Paralep is the scientific "nickname" for the genus Paraleptophlebia. Heavy hatches of these small mayflies are among the first to greet winter-weary ea stern and midwestern anglers. My memories are bright with their April midday hatching amid unexpected afternoon snow showers. The most popular common names for Paraleps are "blue quill" and "slate-winged mahogany dun."
Just before the Hendrickso ns start, you can expect heavy hatches of Paraleptophlebia adoptiva. They will hatch when the water temperatures are approximately 50 degrees F. for a few days. Hatches start as early as 11:00 A.M. and continue through most of the afternoon, with the best activity occurring during the warmest part of the day.
There are over 30 spec ies of Paraleptophlebia, most inhabiting the rivers of the Rockies and west coast. The most significant species in the East and Midwest are P. adoptiva, P. mollis and P. debilis . In the Rockies and on the west coast, it's P. debilis, P. bicornuta and P. packi.
P. adoptiva is very important in the East and Midwest, such as on Pocono, Catskill and Adirondack streams, as well as in the rivers of nor thern Wisconsin and Michigan, including the Upper Peninsula. I have experienced exc ellent Paralep action during the last two weeks of April on the Upper Delaware River, just prior to the Hendrickson (Ephemerella) hatch. Once the Hendricksons get going, the trout may lose their interest for the smaller Paraleps.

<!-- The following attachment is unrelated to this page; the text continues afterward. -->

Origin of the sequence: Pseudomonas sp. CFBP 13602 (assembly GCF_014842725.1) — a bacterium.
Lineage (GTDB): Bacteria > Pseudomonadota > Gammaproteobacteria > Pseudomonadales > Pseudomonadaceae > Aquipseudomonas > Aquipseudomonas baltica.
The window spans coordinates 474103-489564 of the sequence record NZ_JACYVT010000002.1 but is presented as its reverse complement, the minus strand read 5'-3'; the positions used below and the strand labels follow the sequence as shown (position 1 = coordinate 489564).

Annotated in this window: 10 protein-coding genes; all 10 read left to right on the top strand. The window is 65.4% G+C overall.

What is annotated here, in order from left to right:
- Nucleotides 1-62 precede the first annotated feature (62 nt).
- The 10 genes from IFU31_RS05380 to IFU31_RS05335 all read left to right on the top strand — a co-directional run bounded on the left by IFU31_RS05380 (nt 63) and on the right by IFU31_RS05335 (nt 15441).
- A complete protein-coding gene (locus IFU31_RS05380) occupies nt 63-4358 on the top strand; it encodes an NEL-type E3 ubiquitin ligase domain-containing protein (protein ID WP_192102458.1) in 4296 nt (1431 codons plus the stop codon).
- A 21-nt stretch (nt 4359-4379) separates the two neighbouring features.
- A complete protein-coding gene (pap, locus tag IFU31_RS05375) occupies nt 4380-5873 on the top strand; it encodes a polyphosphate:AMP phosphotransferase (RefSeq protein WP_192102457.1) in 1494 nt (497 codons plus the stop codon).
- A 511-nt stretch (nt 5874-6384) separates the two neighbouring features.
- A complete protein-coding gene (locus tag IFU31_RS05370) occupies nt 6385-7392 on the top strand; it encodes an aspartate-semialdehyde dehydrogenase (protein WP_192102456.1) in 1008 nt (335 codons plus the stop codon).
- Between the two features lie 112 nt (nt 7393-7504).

Paralep nymphs prefer slow to moderate water, and their stream lined appearance is very similar to those of Baetis and Pseudocloeon. They are most easily recognized by their size (6 to 10mm long) and their long and delicate "forked" gills.
The three-tailed duns hav e dark brown or mahogany bodies (6 to 8mm) and pale-to mediumgray wings, which seem s olid in color. The small hind wings are distinctly oval in shape and are easily distinguished from the minute, ribbon-like hind wings of the teo-tailed Baetis.
Comparaduns are the imitations of choice for the duns, especially in the early season when the body of the dun floats in the film for a long time. On rivers like the West Branch of the Delaware, where their numbers are extremely prolific, you may have to resort to a Compara-emerger with trailing shuck. CDC emergers are also effective and easy to see, but less durable. All patterns should be tied with thin bodies, like the naturals-thickly-dubbed bodies are a definite turnoff with selective, wild trout.
Editors Note: Al Caucci has been a fly fisherman of the hi ghest order for the last three decades. Co-owner of the Delaware River Club Fly fishing Resort, Caucci is owner a nd director of the Al Caucci Flyfishing Schools including the Al Caucci Bahamas Bonesf ish Schools, which he has been running since 1985. Ted Leeson's article "Bonefish 101" in the May/ June '96 issue of Fly Rod and Reel is a tribute to these schools.
Al is co- author (with the late Bob Na stasi) of Comparahatch, Flytyers Color Guide, Instant Mayfly ID Guide, Hatches, and Hatc hes II. Catskill legend Art Flick said of Hatches that it "has so much more than all the others that is should be the last word on the subject." (Trout magazine recently honored Hatches II as one of the 15 most important books of the last 30 years.) Caucci is the creator of the famous "Comparadun" and developer of the comparafly series of patterns with Bob Nastasi.
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